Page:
By Jeremy Branham

Houston (CBS Houston) – Golf’s first major of the season, The Masters, begins on Thursday and I’d like to take a look at the favorites’ chances to don the green jacket in Butler’s Cabin on Sunday.

Below is a list of the nine golfers with the best odds to win The Masters. The odds have been adjusted to reflect Dustin Johnson’s injury.

Dustin Johnson 7/1 – Despite injuring his back Wednesday night after falling on the stairs in his rented home in Augusta, the world’s number one golfer is still a tri-favorite to win. Johnson was the lead favorite prior to the incident and has been in the best form that has seen him climb to the top of the world rankings. Despite his talent, Johnson has won just one major and has had major collapses in the past. Johnson’s best finish at Augusta was last year when he finished in fourth.

Jordan Spieth 7/1 – The 23-year-old Spieth is already one of the biggest stars in golf after winning the first two majors on the 2015 calendar, and finishing in the top five in all of them. Last year at The Masters he made the turn on Sunday with a five shot lead before quadruple bogeying the par-3 12th hole. He would go on to finish tied for second and three shots behind the winner Danny Willet. Despite the back nine Sunday collapse last year, Spieth has finished at least tied for second in all three of his career appearances at The Masters.

Rory McIlroy 7/1 – McIlroy is the final three of the tri-favorites. The Masters is the only major that McIlroy has not been able to win, but does have the most major victories of the three favorites with four. McIlroy has also played Augusta better the last three years with a top 10 finish in all of them. Like Spieth, McIlroy has had an Augusta collapse as well. Rory entered the final round in 2011 with a four-stroke lead, but would shoot an 80 on his way for a 15th place finish.

Jason Day 15/1 – The former world number one didn’t get to that spot by accident, as is also evident with the fourth best odds to win The Masters. Day has one major title to his name winning the PGA in 2015, but has a ton of close calls, which can be viewed as a positive and a negative. Day has 13 top ten finishes in 24 major appearances and six top tens in the last eight majors over the last two years. Day has a tied for second and a third place finish in his history at Augusta.

Hideki Matsuyama 15/1 – Matsuyama is one of the best golfers in the world yet many don’t put him in that class. At just 23 years of age, one of the reasons he hasn’t achieved super stardom yet is because of his lack of a major. He has had decent success though with five top 10 finishes in majors in the last four years. Last year Matsuyama had a strange major season finishing in the top 10 at Augusta and at the PGA Championship, but missed the cut at the U.S. Open and the British Open.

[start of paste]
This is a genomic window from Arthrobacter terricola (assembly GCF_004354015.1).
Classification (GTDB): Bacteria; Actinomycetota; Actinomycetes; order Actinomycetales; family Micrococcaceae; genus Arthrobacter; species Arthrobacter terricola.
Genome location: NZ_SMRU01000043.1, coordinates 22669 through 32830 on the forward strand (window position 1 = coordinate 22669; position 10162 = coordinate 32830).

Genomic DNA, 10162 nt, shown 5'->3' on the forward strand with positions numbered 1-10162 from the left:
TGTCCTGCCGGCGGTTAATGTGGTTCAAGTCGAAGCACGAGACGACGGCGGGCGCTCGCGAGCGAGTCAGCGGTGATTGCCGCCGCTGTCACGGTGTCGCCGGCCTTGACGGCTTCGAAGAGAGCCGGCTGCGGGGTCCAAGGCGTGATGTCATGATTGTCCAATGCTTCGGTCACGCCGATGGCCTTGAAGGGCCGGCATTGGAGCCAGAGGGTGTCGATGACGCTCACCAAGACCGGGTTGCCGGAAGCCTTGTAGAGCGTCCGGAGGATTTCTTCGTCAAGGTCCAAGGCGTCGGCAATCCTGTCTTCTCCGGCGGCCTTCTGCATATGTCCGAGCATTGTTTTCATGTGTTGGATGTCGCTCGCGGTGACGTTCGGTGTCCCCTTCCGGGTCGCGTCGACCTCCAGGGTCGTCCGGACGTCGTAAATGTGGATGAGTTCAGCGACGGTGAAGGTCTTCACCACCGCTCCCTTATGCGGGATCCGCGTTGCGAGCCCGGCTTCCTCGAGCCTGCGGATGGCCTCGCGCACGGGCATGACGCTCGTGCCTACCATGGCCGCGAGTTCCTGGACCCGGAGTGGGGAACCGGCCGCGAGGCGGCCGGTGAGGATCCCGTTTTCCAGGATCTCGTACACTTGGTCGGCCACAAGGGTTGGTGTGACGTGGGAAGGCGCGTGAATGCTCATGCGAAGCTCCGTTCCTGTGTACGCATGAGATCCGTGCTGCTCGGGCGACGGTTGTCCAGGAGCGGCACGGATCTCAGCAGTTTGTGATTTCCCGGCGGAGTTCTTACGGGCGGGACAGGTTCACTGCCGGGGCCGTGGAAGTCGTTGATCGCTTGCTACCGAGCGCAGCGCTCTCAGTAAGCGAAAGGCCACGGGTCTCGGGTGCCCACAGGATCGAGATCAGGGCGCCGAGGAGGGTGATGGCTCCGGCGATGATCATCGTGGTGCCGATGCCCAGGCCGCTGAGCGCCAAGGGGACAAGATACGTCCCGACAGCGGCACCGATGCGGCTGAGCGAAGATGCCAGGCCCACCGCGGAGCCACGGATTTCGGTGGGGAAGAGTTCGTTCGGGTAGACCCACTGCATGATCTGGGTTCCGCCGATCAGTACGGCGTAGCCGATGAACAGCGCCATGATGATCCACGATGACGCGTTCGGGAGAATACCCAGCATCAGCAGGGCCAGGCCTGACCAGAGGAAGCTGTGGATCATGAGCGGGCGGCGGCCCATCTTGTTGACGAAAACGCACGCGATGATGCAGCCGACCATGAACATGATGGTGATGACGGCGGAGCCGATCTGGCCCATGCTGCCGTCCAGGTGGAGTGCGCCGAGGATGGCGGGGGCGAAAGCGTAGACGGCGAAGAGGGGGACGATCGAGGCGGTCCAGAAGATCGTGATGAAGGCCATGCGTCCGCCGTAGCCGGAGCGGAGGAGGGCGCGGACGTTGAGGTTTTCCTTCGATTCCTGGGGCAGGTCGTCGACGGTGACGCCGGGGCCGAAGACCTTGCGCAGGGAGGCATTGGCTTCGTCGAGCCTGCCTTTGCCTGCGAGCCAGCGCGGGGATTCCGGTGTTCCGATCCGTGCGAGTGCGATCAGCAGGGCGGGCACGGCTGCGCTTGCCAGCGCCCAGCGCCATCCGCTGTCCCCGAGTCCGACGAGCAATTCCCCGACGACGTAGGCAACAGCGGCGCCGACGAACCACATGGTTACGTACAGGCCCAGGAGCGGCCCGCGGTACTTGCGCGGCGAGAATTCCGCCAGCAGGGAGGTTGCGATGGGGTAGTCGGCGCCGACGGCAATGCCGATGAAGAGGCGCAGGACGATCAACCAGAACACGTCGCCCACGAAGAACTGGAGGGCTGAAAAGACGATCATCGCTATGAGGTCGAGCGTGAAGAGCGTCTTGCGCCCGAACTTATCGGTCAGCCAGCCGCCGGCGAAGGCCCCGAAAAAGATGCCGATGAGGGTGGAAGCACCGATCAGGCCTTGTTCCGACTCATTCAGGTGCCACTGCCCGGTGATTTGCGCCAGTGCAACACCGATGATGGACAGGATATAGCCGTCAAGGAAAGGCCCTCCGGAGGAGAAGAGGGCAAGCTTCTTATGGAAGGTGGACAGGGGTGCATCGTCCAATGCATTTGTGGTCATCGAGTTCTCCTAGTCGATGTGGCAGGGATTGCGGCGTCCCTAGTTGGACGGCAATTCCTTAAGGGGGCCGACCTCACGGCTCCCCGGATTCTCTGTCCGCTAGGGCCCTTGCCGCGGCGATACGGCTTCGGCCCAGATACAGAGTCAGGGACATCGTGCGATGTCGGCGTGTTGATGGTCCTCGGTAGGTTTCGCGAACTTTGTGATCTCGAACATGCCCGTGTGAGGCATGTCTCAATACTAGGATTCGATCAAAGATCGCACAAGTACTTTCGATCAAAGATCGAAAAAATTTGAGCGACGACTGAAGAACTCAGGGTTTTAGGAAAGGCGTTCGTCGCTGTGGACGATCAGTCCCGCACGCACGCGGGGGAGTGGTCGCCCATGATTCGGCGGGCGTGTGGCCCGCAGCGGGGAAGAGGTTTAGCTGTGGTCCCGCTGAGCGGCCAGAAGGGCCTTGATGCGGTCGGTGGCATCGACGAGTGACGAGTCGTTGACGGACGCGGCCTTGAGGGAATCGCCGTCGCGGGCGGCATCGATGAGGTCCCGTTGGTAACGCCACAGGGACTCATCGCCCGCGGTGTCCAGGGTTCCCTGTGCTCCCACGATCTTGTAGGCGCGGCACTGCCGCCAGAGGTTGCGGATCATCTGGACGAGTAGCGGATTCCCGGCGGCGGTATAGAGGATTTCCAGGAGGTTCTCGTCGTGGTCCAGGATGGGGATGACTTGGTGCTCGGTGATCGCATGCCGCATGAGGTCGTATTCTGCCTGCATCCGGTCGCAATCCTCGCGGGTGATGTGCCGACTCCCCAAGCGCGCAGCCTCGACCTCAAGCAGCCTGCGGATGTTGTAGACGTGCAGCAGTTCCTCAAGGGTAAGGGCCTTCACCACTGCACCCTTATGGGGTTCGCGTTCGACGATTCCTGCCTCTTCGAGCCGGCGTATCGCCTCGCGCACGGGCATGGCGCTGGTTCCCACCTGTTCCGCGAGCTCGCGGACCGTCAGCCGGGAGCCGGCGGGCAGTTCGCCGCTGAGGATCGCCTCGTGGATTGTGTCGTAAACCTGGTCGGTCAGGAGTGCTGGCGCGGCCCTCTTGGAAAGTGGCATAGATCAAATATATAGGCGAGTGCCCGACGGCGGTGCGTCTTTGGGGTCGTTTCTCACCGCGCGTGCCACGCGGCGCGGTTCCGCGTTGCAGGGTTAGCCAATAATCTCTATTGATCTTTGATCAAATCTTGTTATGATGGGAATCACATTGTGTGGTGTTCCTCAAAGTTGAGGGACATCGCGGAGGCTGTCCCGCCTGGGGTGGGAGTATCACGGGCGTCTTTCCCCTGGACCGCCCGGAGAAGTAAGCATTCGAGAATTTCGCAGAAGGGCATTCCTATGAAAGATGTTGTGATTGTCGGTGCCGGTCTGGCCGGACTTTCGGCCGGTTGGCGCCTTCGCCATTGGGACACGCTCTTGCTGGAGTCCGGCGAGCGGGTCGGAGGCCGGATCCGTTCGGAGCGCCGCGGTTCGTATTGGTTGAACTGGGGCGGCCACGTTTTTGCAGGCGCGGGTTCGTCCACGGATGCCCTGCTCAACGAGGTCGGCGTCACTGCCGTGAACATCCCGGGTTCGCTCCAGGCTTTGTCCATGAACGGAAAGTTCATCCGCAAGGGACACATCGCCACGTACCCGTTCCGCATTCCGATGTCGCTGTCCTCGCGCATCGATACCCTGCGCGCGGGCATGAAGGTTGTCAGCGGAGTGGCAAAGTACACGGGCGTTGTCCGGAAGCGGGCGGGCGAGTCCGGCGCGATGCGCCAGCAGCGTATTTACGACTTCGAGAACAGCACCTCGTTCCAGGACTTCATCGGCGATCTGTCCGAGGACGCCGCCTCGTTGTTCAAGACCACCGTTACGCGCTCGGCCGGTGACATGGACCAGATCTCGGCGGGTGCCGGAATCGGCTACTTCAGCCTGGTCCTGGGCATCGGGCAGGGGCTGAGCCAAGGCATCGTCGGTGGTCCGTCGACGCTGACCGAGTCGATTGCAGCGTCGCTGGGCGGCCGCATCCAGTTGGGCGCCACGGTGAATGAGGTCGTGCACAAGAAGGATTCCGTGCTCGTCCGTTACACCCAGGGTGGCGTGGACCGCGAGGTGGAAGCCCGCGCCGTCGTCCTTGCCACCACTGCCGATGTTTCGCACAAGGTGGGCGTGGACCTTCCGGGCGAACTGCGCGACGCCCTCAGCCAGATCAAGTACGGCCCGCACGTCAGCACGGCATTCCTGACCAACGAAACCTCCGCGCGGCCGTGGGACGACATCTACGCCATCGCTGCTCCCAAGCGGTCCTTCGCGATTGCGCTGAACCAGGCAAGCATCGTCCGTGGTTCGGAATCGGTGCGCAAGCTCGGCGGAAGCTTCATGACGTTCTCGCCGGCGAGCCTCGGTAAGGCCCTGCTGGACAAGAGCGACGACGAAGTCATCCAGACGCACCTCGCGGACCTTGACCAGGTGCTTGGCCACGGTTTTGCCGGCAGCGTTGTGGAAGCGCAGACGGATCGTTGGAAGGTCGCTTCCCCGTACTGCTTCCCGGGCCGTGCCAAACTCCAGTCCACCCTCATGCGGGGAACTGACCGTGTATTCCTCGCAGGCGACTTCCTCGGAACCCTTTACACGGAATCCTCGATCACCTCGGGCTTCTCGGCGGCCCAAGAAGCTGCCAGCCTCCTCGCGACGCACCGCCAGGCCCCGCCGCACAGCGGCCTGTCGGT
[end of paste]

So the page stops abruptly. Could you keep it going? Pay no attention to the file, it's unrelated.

Rickie Fowler 15/1 – One of the flashiest players on the tour because of his unique style is still looking for his first ever major. In fact, he’s one of the best golfers in the world without a major. After finishing in the top ten in every major in 2014 it seemed he was on the cusp, but since then he has zero top tens and has missed the cut in three of the eight majors.

Justin Rose 15/1 – While Rose may be past his prime, he is still capable of winning another major or two before his career comes to a close. At 36 he still has a lot of good golf ahead of him too. Rose has one major title under his belt winning the 2013 U.S. Open. Rose has been solid in the last two years four top 10 finishes, and has finished in the top 10 at Augusta in three of the last five years.

Jon Rahm 15/1 – Potentially the most entertaining player to follow this week is the 22-year-old who has been playing tremendous golf heading into the first major of the season. Born in Spain, Rahm has only played in two majors and only one as a pro. As an amateur Rahm finished tied for 23rd at the U.S. Open and was the low amateur. Rahm would turn pro after the Open and finish tied for 59th at the British Open. There’s never been a golfer win The Masters in his first appearance at Augusta, some think Rahm can be the first.

Phil Mickelson 25/1 – From one of the youngest pros in the field to one of the oldest, “Lefty” is 46-years-old and has had to deal with the story that came out recently that he once had to pay a nearly $2 million gambling debt. Regardless, Mickelson is one of the best golfers in history with five major championships to his name, including three green jackets. The Masters, and the British Open, are more than likely the best chance for Mickelson to add another major to his trophy case. Augusta National is a course that benefits the players that have played there a lot and Mickelson has played in The Masters 24 times. Mickelson has had great success at Augusta, but has missed the cut twice in the last three years.

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